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That interesting shrub growing in a neighbor's front yard may actually be exactly what you think it is--a somewhat unusual ornamental that produces pink blueberries. These berries not only look pretty, but they're tasty, too, according to U.S. Department of Agriculture (USDA) scientist Mark K. Ehlenfeldt.
As a plant geneticist with USDA's Agricultural Research Service (ARS) in Chatsworth, N.J., Ehlenfeldt has either developed, or helped develop, a dozen new varieties of blueberries, including "Pink Lemonade."
Although not a first of its kind, "Pink Lemonade" is likely America's most popular pink blueberry. In 1991, Ehlenfeldt chose the parent plants that later yielded today's "Pink Lemonade." Results from his test plots in New Jersey and findings from West Coast evaluations by ARS plant geneticist Chad E. Finn in Corvallis, Ore., led to the decision to officially "release" this blueberry as what is known as a numbered selection (specifically, ARS 96-138) in 2005, and, in 2007, to name it "Pink Lemonade."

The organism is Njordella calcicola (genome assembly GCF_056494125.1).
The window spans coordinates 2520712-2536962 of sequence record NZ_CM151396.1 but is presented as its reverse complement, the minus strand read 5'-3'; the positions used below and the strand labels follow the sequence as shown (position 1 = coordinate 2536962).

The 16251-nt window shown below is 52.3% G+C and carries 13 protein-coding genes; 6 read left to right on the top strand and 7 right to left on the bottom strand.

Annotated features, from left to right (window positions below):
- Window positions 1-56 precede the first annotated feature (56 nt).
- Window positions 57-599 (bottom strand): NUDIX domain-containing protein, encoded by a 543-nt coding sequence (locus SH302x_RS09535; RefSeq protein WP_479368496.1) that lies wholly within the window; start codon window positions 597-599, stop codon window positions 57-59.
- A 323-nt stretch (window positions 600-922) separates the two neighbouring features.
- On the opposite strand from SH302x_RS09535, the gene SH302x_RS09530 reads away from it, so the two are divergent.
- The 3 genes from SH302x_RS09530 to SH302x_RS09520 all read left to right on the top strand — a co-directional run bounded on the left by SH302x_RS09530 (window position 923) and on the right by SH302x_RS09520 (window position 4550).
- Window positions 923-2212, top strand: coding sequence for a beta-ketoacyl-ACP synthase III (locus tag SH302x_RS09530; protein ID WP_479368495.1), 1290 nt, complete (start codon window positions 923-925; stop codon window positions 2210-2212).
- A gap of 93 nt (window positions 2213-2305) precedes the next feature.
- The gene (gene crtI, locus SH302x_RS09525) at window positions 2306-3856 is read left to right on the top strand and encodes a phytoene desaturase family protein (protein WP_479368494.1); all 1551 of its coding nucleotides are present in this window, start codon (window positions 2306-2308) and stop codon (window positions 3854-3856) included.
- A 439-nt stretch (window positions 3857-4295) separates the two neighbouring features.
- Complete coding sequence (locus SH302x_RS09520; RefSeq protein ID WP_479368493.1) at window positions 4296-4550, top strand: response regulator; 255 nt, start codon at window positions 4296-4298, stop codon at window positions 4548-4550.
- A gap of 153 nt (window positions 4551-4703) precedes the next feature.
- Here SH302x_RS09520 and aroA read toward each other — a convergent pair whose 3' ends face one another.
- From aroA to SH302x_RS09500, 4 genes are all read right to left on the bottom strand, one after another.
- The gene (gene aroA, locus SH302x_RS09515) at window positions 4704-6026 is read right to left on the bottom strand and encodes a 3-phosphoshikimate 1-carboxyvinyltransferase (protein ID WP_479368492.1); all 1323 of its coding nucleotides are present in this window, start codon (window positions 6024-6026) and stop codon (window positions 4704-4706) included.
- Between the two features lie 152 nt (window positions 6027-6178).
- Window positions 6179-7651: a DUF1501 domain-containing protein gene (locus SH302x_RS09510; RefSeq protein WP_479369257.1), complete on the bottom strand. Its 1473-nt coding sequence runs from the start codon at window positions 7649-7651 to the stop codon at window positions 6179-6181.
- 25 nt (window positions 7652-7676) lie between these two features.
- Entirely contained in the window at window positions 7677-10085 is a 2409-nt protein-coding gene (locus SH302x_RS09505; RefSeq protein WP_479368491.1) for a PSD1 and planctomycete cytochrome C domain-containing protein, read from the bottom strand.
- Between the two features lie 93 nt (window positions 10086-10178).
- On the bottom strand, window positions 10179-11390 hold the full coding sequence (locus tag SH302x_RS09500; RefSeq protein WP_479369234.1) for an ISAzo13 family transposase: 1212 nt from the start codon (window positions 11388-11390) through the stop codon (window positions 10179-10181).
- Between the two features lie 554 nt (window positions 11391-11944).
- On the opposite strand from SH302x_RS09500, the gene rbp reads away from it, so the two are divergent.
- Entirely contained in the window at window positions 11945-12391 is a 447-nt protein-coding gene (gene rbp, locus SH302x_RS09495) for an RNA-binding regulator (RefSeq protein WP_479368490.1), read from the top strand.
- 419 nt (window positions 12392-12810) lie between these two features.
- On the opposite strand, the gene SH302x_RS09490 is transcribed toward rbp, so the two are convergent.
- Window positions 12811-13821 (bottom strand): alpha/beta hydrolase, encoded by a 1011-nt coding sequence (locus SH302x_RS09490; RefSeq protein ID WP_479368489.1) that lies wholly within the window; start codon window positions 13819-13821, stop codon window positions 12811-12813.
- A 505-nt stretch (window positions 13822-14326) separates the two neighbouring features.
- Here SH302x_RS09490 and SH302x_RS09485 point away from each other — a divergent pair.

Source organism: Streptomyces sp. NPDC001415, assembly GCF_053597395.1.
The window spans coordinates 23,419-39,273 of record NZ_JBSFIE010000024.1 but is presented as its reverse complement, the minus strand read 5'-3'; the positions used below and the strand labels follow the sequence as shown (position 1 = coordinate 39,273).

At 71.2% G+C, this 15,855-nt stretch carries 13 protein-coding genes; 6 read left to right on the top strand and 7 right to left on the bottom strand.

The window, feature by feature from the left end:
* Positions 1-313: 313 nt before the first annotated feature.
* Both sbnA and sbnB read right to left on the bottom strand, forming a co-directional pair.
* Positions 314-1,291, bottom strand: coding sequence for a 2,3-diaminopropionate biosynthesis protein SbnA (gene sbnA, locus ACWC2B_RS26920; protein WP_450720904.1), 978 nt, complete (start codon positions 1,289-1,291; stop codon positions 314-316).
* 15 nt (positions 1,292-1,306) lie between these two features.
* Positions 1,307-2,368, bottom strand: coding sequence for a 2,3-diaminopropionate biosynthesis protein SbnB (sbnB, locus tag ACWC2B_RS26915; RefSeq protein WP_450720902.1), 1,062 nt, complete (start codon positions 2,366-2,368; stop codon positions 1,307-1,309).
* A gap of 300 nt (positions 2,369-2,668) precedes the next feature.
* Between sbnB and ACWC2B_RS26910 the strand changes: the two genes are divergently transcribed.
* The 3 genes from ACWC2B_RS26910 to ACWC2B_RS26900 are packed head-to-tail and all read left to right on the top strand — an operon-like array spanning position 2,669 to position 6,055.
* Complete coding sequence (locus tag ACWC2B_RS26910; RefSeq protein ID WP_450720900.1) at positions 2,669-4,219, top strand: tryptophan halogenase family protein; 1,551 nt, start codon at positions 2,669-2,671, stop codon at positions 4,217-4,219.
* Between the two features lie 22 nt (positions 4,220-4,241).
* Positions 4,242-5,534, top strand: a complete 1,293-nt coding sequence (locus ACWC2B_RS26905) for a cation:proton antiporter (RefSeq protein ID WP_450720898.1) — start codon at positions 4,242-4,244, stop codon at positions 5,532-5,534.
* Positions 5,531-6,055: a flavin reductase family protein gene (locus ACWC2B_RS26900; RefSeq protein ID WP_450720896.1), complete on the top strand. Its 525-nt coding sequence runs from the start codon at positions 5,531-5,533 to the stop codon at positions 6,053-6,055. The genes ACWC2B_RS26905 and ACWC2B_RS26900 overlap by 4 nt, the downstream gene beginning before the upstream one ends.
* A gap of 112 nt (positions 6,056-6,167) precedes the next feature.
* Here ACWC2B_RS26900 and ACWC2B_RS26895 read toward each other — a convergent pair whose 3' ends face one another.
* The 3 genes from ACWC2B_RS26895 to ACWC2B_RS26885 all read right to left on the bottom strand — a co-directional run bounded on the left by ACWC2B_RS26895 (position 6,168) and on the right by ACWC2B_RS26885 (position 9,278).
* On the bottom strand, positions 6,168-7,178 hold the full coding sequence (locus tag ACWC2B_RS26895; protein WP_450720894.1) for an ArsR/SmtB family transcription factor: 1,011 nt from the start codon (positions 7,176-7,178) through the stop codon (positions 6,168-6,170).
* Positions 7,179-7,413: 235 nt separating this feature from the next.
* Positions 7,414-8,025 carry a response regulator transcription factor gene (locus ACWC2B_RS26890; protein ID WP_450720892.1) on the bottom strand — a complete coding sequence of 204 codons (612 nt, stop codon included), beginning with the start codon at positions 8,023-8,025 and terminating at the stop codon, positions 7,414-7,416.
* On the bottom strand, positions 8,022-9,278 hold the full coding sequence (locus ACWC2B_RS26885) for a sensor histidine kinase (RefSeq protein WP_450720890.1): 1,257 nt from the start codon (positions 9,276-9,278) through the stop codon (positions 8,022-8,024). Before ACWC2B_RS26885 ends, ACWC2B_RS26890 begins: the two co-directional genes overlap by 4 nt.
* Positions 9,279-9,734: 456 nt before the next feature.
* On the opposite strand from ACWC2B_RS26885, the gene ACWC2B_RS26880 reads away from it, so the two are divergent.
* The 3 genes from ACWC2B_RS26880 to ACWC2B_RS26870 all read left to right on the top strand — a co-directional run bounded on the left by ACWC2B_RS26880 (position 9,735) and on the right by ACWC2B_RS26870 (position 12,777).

After a new kind, or variety, of plant has been thoroughly tested, "releasing" it typically involves giving it a name, describing its pedigree and other features in a release notice (somewhat like a botanical birth announcement), and making it available to one or more suppliers of foundation plant materials so that commercial nurseries can buy and propagate it for wholesale or retail sale.
"Razz," another stellar blueberry from the Chatsworth program, offers a flavorful surprise: It tastes quite a bit like a raspberry. "Razz" was bred by USDA's first blueberry breeder, Frederick W. Coville, in 1934, and was chosen for further study during the next decade by USDA and university researchers. Originally regarded as too unusual for its time, "Razz" was later rediscovered, newly tested,
|Contact: Marcia Wood|
United States Department of Agriculture - Research, Education and Economics